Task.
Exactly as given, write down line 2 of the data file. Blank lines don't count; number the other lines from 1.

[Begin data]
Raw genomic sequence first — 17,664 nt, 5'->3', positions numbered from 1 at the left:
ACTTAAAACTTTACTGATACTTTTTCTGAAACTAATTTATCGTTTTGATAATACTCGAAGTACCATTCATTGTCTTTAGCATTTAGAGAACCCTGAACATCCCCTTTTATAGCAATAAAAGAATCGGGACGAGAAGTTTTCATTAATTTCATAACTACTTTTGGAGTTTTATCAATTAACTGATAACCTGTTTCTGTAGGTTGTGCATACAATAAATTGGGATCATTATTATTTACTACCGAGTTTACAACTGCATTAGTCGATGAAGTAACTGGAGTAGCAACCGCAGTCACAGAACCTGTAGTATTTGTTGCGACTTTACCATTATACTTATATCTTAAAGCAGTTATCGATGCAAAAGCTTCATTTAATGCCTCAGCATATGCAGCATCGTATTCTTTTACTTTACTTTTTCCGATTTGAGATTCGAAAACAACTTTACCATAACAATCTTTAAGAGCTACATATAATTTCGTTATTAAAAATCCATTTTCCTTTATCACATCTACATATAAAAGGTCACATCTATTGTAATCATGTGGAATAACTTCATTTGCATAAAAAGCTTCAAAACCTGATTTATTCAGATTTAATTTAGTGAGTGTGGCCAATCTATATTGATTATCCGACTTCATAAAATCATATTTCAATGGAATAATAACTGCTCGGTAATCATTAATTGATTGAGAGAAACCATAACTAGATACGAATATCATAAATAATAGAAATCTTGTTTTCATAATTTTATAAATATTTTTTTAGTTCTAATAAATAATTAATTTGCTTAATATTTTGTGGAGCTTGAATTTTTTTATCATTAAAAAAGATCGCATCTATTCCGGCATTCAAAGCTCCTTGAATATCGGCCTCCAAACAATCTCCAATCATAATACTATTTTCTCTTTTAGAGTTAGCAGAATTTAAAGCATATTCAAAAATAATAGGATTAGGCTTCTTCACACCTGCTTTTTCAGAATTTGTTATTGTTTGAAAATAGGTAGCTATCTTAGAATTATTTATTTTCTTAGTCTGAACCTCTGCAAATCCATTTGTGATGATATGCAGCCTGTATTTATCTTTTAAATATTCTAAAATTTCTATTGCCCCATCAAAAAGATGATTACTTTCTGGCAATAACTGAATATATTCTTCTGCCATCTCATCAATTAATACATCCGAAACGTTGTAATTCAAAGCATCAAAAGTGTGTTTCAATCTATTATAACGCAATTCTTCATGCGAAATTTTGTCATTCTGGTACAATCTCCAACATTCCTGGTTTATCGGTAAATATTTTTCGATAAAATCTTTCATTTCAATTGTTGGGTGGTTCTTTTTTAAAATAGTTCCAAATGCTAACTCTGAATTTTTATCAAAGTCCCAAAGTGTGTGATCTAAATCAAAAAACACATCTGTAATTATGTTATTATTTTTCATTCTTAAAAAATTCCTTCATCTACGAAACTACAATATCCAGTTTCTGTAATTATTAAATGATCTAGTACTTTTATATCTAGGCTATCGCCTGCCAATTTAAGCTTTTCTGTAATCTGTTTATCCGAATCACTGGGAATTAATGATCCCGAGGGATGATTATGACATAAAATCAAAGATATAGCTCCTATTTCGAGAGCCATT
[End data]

ACTTAAAACTTTACTGATACTTTTTCTGAAACTAATTTATCGTTTTGATAATACTCGAAGTACCATTCATTGTCTTTAGCATTTAGAGAACCCTGAACATCCCCTTTTATAGCAATAAAAGAATCGGGACGAGAAGTTTTCATTAATTTCATAACTACTTTTGGAGTTTTATCAATTAACTGATAACCTGTTTCTGTAGGTTGTGCATACAATAAATTGGGATCATTATTATTTACTACCGAGTTTACAACTGCATTAGTCGATGAAGTAACTGGAGTAGCAACCGCAGTCACAGAACCTGTAGTATTTGTTGCGACTTTACCATTATACTTATATCTTAAAGCAGTTATCGATGCAAAAGCTTCATTTAATGCCTCAGCATATGCAGCATCGTATTCTTTTACTTTACTTTTTCCGATTTGAGATTCGAAAACAACTTTACCATAACAATCTTTAAGAGCTACATATAATTTCGTTATTAAAAATCCATTTTCCTTTATCACATCTACATATAAAAGGTCACATCTATTGTAATCATGTGGAATAACTTCATTTGCATAAAAAGCTTCAAAACCTGATTTATTCAGATTTAATTTAGTGAGTGTGGCCAATCTATATTGATTATCCGACTTCATAAAATCATATTTCAATGGAATAATAACTGCTCGGTAATCATTAATTGATTGAGAGAAACCATAACTAGATACGAATATCATAAATAATAGAAATCTTGTTTTCATAATTTTATAAATATTTTTTTAGTTCTAATAAATAATTAATTTGCTTAATATTTTGTGGAGCTTGAATTTTTTTATCATTAAAAAAGATCGCATCTATTCCGGCATTCAAAGCTCCTTGAATATCGGCCTCCAAACAATCTCCAATCATAATACTATTTTCTCTTTTAGAGTTAGCAGAATTTAAAGCATATTCAAAAATAATAGGATTAGGCTTCTTCACACCTGCTTTTTCAGAATTTGTTATTGTTTGAAAATAGGTAGCTATCTTAGAATTATTTATTTTCTTAGTCTGAACCTCTGCAAATCCATTTGTGATGATATGCAGCCTGTATTTATCTTTTAAATATTCTAAAATTTCTATTGCCCCATCAAAAAGATGATTACTTTCTGGCAATAACTGAATATATTCTTCTGCCATCTCATCAATTAATACATCCGAAACGTTGTAATTCAAAGCATCAAAAGTGTGTTTCAATCTATTATAACGCAATTCTTCATGCGAAATTTTGTCATTCTGGTACAATCTCCAACATTCCTGGTTTATCGGTAAATATTTTTCGATAAAATCTTTCATTTCAATTGTTGGGTGGTTCTTTTTTAAAATAGTTCCAAATGCTAACTCTGAATTTTTATCAAAGTCCCAAAGTGTGTGATCTAAATCAAAAAACACATCTGTAATTATGTTATTATTTTTCATTCTTAAAAAATTCCTTCATCTACGAAACTACAATATCCAGTTTCTGTAATTATTAAATGATCTAGTACTTTTATATCTAGGCTATCGCCTGCCAATTTAAGCTTTTCTGTAATCTGTTTATCCGAATCACTGGGAATTAATGATCCCGAGGGATGATTATGACATAAAATCAAAGATATAGCTCCTATTTCGAGAGCCATT